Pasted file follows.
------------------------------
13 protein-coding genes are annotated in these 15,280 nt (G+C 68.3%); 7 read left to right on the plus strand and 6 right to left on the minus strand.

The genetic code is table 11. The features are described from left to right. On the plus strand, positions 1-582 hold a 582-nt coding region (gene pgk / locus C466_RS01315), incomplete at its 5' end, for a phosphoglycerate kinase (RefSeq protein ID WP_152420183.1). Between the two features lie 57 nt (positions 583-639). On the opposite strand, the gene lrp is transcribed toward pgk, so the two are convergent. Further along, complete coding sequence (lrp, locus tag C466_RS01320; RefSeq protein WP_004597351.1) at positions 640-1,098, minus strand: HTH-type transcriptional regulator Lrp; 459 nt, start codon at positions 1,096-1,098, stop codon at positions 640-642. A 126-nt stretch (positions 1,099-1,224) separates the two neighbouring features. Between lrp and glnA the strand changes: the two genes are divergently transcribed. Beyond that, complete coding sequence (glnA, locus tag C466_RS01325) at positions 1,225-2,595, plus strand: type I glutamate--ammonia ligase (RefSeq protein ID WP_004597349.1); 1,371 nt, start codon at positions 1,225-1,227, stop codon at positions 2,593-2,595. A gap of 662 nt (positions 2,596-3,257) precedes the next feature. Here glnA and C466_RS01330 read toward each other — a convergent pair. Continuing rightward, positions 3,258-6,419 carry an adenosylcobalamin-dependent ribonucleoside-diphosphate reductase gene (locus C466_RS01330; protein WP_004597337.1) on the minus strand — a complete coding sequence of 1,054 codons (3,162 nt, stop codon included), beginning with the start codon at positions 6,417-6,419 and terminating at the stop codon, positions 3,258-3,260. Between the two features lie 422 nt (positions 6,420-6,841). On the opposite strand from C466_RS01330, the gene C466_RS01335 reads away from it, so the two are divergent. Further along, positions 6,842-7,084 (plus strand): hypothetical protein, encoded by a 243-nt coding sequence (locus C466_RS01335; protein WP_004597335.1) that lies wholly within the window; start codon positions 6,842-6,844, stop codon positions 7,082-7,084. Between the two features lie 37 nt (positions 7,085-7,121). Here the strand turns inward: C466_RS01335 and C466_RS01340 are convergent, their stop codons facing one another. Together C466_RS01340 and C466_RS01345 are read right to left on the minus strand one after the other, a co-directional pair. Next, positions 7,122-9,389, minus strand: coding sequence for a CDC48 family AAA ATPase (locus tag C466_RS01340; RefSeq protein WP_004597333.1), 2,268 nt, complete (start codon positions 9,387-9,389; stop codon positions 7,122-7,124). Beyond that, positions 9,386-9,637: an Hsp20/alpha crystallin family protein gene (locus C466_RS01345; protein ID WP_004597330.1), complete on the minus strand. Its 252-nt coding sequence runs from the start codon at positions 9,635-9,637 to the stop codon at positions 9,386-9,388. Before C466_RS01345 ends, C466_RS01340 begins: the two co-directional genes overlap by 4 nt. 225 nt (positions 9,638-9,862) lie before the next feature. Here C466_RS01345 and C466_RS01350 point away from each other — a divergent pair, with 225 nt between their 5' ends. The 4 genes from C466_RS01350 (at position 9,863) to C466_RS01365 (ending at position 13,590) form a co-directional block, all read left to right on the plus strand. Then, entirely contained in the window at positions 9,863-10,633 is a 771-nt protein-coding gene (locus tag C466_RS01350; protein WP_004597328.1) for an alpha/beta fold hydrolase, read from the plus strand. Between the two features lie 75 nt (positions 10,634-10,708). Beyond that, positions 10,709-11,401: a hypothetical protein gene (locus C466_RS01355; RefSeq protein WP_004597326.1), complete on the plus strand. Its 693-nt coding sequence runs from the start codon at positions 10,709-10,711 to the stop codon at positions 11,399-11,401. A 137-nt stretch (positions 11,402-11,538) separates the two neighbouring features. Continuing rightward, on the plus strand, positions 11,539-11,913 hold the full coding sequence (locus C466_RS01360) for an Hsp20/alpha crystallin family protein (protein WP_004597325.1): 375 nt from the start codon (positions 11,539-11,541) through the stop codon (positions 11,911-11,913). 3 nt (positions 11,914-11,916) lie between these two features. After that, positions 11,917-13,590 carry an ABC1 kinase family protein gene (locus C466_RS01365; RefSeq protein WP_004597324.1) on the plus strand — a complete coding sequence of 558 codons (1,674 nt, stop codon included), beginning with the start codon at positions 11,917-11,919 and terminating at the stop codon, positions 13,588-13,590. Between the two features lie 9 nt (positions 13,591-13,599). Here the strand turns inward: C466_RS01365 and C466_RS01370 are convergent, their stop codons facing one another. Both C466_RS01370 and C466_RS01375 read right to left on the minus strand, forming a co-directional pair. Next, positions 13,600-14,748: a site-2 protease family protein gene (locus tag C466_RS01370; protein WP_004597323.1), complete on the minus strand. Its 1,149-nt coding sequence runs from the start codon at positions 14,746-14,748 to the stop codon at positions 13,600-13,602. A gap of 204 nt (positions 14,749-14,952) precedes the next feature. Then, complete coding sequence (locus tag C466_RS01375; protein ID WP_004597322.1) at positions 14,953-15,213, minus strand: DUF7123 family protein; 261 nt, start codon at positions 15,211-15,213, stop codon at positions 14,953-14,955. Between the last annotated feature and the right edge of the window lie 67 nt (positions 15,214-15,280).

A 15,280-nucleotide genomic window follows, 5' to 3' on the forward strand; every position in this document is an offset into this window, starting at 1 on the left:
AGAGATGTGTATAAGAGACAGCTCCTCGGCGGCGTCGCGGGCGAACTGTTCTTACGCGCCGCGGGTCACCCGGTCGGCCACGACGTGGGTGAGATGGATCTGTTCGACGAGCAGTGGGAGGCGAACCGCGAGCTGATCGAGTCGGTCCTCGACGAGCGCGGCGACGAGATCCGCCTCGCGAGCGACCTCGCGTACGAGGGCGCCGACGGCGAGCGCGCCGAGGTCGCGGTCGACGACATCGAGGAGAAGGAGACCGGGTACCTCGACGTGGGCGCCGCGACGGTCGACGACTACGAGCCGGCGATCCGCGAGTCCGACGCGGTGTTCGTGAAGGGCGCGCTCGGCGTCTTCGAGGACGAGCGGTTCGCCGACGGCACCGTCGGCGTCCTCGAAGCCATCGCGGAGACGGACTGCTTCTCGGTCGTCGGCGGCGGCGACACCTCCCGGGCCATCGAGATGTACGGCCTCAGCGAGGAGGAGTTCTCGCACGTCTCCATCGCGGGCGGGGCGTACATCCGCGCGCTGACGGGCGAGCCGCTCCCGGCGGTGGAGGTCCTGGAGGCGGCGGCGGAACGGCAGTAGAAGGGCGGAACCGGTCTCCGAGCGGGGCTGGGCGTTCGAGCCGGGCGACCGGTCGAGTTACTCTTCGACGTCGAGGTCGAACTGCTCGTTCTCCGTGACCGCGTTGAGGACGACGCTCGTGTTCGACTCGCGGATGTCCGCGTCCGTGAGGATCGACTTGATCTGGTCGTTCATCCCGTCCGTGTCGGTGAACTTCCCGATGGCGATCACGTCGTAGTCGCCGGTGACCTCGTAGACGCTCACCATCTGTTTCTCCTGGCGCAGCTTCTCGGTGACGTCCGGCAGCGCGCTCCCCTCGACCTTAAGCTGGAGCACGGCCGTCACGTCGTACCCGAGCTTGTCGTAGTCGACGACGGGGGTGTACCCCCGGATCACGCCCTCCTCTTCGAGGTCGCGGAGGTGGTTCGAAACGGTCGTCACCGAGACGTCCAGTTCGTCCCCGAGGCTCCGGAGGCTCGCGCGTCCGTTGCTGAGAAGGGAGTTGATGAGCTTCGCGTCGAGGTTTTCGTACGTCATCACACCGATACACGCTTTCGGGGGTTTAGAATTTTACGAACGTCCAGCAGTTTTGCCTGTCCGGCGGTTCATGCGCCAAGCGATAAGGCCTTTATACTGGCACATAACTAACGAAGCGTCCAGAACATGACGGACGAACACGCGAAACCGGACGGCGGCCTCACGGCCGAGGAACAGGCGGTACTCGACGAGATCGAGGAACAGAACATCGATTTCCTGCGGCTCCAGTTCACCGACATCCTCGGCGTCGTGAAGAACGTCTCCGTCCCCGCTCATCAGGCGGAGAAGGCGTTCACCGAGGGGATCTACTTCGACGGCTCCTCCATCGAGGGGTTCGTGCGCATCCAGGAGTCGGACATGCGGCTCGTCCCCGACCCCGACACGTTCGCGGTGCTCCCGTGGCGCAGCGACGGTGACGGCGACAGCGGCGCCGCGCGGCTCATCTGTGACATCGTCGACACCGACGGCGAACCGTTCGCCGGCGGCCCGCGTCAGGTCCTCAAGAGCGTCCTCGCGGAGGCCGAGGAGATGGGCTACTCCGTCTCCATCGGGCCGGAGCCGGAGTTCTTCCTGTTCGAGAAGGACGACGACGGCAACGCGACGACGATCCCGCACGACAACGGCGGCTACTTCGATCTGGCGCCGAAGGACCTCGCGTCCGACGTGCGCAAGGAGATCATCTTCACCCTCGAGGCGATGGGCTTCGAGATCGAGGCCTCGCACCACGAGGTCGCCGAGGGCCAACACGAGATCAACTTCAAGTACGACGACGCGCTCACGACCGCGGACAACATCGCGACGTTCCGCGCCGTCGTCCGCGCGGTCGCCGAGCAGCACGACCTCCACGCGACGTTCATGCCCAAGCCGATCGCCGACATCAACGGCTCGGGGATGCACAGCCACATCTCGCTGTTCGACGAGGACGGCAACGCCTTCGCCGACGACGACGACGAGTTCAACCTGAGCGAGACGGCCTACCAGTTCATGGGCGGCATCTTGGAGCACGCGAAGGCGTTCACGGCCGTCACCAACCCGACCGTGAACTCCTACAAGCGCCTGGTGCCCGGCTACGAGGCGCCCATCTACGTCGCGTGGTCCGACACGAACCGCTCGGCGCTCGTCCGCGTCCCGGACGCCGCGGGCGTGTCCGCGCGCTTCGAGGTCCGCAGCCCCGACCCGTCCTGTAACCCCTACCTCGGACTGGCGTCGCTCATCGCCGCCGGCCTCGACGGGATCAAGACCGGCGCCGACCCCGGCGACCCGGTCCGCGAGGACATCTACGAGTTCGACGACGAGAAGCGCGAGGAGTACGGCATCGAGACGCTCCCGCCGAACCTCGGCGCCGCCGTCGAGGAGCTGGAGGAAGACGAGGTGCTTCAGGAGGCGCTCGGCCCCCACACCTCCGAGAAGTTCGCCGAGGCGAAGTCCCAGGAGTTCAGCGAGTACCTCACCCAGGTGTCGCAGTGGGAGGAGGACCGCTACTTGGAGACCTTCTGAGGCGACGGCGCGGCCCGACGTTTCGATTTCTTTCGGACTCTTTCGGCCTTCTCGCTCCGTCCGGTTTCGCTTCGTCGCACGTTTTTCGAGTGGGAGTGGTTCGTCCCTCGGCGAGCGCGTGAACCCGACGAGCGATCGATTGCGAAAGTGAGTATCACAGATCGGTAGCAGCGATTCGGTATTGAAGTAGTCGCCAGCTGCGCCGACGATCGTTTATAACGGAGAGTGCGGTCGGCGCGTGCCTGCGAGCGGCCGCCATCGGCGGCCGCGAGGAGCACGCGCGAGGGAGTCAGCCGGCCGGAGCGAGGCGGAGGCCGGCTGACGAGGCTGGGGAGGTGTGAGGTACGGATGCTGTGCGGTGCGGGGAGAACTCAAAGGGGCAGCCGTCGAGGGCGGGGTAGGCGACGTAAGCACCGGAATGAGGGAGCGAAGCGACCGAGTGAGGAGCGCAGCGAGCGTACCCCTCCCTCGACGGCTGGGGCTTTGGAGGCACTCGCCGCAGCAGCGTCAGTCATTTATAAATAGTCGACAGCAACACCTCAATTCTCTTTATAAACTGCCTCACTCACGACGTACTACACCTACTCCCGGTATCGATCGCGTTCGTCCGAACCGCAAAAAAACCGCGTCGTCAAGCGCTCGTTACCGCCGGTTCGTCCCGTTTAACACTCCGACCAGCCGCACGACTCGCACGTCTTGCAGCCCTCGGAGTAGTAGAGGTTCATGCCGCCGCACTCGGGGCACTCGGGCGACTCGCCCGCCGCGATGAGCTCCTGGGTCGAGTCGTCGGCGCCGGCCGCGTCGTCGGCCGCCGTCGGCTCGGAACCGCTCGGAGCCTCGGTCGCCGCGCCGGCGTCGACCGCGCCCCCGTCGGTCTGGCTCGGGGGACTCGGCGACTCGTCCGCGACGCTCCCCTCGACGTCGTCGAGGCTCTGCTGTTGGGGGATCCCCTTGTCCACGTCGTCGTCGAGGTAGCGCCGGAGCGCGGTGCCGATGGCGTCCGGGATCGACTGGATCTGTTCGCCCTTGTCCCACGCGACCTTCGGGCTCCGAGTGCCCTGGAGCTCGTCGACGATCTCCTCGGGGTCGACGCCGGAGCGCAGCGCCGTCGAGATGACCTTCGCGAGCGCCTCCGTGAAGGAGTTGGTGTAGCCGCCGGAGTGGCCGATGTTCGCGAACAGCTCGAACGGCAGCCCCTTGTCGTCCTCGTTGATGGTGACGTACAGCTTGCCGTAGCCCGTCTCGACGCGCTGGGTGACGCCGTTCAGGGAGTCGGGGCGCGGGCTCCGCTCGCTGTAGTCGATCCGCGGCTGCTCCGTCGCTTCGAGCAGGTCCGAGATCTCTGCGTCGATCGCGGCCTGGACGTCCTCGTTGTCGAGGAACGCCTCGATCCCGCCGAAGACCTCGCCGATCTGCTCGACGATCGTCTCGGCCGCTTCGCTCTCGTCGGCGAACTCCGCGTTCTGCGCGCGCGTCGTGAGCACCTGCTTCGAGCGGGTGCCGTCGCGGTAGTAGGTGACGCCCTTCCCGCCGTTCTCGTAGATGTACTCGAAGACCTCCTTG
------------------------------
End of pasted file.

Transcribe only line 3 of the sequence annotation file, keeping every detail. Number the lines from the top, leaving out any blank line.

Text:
A 15,280-nucleotide genomic window follows, 5' to 3' on the forward strand; every position in this document is an offset into this window, starting at 1 on the left: